Veritas Edges Ahead of Lowered Estimates

The storage software firm could benefit from companies' security worries after Sept. 11.
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Veritas Software

(VRTS) - Get Report

, which makes software that helps companies retrieve lost data, reported results for its fiscal third quarter slightly better than analysts were expecting.

The company said excluding certain items, it saw net income of $51 million, or 12 cents per share, on revenue of $340 million. Analysts were expecting earnings of 11 cents per share on overall revenue of $339.4 million, according to Thomson Financial/First Call.

In the year-ago period, Veritas earned 16 cents per share on $317 million in revenue, which means current quarter sales grew 7% from the same quarter a year ago.

In Tuesday trading, Veritas shares rose 5.4%, or $1.50 to $29.43 prior to its earnings announcement. After it transmitted its numbers to investors, shares rose to $30.50 in after hours trading, according to Reuters Instinet.

Including losses for the amortization of acquisitions and a $16 million loss on strategic investments, Veritas lost $162 million, or 40 cents per share.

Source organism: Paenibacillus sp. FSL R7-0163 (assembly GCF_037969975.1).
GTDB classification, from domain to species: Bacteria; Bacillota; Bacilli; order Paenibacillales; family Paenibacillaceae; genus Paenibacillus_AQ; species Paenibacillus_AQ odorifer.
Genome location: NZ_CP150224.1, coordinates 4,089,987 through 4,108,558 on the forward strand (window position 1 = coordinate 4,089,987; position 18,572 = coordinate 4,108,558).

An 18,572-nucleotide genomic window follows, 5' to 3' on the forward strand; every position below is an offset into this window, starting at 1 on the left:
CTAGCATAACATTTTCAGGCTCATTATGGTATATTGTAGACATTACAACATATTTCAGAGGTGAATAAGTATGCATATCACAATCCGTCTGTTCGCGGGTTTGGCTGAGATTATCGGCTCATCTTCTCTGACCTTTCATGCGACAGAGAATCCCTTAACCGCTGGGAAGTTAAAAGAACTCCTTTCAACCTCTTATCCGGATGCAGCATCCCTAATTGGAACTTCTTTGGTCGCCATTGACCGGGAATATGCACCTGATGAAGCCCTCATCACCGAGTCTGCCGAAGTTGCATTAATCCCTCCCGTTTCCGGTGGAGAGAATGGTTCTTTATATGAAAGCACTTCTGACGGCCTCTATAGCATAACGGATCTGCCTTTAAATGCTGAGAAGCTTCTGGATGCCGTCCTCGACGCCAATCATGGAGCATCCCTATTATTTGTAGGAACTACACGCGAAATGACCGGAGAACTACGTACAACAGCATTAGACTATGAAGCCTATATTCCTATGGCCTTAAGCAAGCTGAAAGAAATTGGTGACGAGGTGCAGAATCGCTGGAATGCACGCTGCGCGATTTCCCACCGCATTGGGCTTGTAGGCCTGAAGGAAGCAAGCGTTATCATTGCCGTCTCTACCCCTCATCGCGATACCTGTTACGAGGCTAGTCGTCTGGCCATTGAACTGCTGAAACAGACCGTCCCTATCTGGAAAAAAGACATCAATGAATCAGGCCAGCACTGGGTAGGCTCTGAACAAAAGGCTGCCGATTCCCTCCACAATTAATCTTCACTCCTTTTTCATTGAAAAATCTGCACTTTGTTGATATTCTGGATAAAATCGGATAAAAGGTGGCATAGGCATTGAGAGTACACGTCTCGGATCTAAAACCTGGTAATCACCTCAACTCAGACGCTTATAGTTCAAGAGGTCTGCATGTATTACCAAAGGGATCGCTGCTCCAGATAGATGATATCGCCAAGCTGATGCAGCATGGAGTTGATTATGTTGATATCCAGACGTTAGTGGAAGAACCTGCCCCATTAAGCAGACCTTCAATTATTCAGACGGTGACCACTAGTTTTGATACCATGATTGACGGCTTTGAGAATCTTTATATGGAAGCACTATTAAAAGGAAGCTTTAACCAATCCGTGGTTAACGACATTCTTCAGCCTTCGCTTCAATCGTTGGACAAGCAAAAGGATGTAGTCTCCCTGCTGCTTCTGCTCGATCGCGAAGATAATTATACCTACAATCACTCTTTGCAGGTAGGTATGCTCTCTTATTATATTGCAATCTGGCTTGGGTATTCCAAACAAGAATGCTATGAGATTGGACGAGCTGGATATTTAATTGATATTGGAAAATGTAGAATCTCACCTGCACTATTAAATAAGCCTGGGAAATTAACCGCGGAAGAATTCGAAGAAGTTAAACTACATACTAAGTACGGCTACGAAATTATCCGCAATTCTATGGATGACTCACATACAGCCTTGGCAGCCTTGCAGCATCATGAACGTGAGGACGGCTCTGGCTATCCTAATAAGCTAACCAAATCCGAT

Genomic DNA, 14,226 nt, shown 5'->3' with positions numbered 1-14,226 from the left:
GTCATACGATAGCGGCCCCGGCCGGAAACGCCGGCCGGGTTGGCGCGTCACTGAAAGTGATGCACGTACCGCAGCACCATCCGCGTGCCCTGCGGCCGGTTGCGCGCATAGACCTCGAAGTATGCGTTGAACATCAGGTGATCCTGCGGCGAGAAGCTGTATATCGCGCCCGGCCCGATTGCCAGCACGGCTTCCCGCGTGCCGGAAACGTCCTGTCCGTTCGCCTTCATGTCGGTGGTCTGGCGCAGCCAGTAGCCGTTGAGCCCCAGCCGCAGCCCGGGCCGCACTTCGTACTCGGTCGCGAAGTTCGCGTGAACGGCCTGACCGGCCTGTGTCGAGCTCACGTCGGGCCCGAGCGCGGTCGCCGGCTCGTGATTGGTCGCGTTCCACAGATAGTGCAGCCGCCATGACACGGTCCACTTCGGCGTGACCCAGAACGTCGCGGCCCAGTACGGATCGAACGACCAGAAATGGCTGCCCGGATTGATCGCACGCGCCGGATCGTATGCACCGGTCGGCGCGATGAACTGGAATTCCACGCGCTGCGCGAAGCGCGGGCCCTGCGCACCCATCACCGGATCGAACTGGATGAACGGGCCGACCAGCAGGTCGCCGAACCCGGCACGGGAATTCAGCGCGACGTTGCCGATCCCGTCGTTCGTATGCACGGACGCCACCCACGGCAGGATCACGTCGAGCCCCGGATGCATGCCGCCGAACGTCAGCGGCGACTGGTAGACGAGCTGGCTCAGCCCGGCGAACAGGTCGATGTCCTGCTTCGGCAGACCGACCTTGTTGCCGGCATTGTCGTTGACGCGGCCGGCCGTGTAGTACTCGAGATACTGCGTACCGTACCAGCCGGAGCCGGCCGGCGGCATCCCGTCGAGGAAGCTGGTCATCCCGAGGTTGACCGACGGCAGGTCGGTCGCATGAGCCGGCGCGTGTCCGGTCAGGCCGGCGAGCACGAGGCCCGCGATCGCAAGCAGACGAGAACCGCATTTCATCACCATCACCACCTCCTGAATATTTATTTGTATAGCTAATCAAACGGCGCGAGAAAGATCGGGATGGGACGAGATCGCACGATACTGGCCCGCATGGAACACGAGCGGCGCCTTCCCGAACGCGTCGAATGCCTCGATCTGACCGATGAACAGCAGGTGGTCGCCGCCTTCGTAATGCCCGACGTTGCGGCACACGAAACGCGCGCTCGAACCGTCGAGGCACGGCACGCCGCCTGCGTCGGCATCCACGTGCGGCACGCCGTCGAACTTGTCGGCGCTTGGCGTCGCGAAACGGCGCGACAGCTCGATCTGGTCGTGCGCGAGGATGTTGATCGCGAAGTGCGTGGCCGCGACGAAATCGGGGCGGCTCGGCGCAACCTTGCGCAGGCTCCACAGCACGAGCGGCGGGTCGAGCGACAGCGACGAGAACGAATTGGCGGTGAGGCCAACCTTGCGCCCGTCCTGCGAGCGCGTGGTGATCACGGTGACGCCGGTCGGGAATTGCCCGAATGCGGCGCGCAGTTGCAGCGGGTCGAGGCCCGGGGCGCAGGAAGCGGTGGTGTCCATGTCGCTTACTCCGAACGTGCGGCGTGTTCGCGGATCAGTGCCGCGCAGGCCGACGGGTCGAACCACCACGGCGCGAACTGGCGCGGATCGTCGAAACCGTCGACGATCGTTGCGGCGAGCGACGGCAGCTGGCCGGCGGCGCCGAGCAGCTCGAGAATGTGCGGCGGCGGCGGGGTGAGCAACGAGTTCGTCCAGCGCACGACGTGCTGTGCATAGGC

Veritas is one of a handful of companies that some say could actually benefit from the aftermath of the Sept. 11 terrorist attacks on the U.S. The company's software helps firms recover lost or damaged data, and ensures executives can access information at any time. Because the destruction of the World Trade Center in New York made horrifically apparent the importance of backup data systems, some analysts have said Veritas' long-term sales could benefit.

"`Although storage was once treated with relative complacency, it has quickly become the strategic infrastructure component that keeps companies open for business," said Gary Bloom, CEO of Veritas, said in a statement. "Whether our customers are working directly with us or through our channel partners, they know that their IT investments and corporate data are more effectively utilized and safe with Veritas."

Others have cautioned, however, that over the short term, increased sales won't likely be seen as companies take time to evaluation what specific technologies they need.

After its fiscal second quarter, ended June 30, Veritas tempered its previous guidance for year-over-year revenue growth. While its executives had said revenue would grow 35% to 50% on an annual basis, the company gave a new, muted range of just 25% to 35% growth.

At the time, CFO Ken Lonchar also took down full-year earnings projections to between 73 and 74 cents per share. That was below the 84 cents analysts were expecting at the time. But since then, myriad estimate cuts by several analysts have meant the company is now expected to earn only 64 cents per share for the entire fiscal year.

CEO Bloom said he still thought Veritas had "a shot" at meeting guidance for 25% to 35% revenue growth. On the company's conference call, however, he said he remained comfortable with analyst estimates of just 22% revenue growth year over year.